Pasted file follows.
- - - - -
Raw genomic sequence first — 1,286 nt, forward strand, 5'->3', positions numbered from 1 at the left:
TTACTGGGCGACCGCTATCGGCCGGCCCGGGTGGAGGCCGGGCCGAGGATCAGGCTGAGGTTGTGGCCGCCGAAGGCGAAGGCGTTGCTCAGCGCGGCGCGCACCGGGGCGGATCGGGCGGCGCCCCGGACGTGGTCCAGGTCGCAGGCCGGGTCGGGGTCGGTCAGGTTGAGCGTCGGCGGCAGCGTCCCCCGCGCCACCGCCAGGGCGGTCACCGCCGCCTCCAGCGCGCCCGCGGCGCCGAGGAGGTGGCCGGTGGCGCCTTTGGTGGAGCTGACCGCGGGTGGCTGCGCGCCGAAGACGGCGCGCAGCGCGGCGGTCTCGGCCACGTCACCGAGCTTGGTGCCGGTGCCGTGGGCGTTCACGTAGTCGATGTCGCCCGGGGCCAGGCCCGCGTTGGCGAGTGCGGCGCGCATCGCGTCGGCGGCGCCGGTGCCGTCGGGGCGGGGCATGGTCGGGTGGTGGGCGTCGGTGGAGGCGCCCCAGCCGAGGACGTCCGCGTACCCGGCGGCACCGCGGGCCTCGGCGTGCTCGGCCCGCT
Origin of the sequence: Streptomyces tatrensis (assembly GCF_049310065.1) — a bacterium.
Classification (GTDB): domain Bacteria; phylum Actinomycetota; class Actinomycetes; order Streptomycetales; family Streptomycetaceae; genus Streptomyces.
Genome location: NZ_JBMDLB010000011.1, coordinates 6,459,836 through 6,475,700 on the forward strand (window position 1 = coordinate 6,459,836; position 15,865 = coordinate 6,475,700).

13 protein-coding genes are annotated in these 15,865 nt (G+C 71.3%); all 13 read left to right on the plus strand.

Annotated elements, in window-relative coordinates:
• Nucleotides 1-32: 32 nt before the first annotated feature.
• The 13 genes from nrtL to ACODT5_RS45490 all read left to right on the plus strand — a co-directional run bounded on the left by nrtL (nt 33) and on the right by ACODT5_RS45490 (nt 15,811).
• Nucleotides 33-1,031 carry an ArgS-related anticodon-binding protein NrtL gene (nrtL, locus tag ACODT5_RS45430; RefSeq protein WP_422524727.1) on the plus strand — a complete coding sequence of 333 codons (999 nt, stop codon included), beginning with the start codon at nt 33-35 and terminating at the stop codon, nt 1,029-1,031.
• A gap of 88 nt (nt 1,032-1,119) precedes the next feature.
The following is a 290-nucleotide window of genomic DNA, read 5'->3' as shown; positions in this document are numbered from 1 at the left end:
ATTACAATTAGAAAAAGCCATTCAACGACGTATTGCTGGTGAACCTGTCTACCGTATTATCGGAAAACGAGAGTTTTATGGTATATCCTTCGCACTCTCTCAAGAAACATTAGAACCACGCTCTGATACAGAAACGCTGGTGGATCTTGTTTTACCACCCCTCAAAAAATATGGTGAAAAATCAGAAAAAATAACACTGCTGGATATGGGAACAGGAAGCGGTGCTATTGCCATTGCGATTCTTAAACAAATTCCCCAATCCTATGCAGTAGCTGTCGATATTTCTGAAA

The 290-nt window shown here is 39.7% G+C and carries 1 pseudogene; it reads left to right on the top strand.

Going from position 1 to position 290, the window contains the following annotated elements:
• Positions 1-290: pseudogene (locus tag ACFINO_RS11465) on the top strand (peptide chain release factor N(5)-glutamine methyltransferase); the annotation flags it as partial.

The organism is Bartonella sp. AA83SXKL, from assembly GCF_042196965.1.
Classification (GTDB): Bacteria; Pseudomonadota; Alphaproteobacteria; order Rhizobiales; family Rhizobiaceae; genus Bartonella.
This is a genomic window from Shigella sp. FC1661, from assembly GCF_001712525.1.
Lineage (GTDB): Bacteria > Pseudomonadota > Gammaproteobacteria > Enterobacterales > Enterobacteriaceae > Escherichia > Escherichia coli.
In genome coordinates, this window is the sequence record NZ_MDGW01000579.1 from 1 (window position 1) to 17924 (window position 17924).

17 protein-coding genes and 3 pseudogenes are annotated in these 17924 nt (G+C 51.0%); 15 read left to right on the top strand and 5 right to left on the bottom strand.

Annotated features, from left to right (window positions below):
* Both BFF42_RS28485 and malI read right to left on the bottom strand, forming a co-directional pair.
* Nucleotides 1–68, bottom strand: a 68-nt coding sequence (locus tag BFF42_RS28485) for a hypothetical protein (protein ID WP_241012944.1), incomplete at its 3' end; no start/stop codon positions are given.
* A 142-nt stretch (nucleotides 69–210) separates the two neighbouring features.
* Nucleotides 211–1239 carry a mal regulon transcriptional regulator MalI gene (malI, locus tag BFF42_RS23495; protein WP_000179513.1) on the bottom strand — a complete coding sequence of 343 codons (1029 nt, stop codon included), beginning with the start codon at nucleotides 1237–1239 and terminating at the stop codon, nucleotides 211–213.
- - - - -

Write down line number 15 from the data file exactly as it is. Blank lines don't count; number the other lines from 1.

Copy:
Going from position 1 to position 290, the window contains the following annotated elements: